Jason Brennan (left) and Neil Sinhababu (right) on political liberties and hedonism.
In this episode, Brennan and Sinhababu air two different arguments on two different topics. First, Brennan argues, contrary to a widely held view, that a given individual’s political liberties should not be considered valuable for that individual: he contends that political liberties do not achieve the ends that would give them such value. Then (starting at 35:21) Sinhababu presents his argument in favor of universal hedonism: he contends that emotional perception (which often seems contrary to hedonism) is unreliable, whereas phenomenal introspection (which he thinks supports hedonism) is reliable.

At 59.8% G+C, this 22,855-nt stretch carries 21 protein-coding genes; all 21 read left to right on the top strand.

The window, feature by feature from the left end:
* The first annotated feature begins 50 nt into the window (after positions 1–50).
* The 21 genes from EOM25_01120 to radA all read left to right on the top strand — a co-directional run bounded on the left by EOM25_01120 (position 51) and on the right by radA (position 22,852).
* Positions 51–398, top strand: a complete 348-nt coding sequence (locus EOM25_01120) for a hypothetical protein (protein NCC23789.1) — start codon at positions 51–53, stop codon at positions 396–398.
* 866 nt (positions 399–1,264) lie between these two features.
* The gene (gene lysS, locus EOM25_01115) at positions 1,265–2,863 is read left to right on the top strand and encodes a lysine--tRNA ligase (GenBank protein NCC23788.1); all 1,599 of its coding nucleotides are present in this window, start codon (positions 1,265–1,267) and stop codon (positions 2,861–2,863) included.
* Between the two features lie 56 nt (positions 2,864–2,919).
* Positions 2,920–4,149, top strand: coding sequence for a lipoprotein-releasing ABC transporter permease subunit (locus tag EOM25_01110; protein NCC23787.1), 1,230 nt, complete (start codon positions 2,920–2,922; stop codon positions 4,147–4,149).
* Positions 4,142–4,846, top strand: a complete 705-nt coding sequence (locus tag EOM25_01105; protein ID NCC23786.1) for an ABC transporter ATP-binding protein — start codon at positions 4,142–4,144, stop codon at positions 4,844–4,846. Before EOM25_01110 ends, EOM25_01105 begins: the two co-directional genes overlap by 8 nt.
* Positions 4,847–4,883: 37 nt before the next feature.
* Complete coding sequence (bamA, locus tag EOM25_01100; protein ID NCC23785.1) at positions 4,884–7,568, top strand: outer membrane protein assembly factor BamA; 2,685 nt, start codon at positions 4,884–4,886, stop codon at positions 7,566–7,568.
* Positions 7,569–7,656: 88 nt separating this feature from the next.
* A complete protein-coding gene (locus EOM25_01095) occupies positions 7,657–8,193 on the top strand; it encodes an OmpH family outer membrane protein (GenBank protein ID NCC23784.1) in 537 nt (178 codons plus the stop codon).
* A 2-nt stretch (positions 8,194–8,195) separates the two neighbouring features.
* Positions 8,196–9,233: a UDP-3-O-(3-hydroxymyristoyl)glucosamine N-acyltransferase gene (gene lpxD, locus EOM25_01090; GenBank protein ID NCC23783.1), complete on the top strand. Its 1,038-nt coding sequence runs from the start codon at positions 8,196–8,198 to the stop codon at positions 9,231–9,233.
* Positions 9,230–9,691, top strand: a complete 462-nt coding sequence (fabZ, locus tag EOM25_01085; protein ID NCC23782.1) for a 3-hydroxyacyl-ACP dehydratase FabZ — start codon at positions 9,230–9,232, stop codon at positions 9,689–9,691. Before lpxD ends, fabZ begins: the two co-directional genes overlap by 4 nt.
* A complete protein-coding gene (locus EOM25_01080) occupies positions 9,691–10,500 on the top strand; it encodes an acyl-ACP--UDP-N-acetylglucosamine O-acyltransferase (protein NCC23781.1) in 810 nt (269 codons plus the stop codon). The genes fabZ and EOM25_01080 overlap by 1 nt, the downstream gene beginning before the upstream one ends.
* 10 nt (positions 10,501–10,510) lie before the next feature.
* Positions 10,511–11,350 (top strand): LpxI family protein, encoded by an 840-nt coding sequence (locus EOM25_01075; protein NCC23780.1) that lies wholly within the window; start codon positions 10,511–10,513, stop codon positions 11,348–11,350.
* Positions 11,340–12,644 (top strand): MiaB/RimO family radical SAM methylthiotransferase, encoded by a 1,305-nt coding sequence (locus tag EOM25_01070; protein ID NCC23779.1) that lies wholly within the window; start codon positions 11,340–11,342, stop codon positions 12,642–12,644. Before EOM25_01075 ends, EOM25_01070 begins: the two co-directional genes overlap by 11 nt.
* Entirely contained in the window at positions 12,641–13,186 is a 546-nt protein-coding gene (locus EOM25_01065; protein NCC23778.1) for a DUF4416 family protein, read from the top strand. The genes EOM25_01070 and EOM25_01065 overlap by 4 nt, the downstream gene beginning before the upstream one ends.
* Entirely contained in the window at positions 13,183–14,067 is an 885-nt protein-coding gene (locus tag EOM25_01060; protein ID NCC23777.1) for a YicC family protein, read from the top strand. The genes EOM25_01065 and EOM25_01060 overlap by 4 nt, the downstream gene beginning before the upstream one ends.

“Political Liberty: Who Needs It?” (draft)
The Ethics of Voting (forthcoming)
with David Schmidtz, A Brief History of Liberty (2010)
“Polluting the Polls: When Citizens Should Not Vote” (2009)
Juan Comesaña, “We Are (Almost) All Externalists Now” (2005)
Geoffrey Brennan and Loren Lomasky, Democracy and Decision (1997)
Gelman, Silver, and Edlin, “What is the probability your vote will make a difference?” (2008)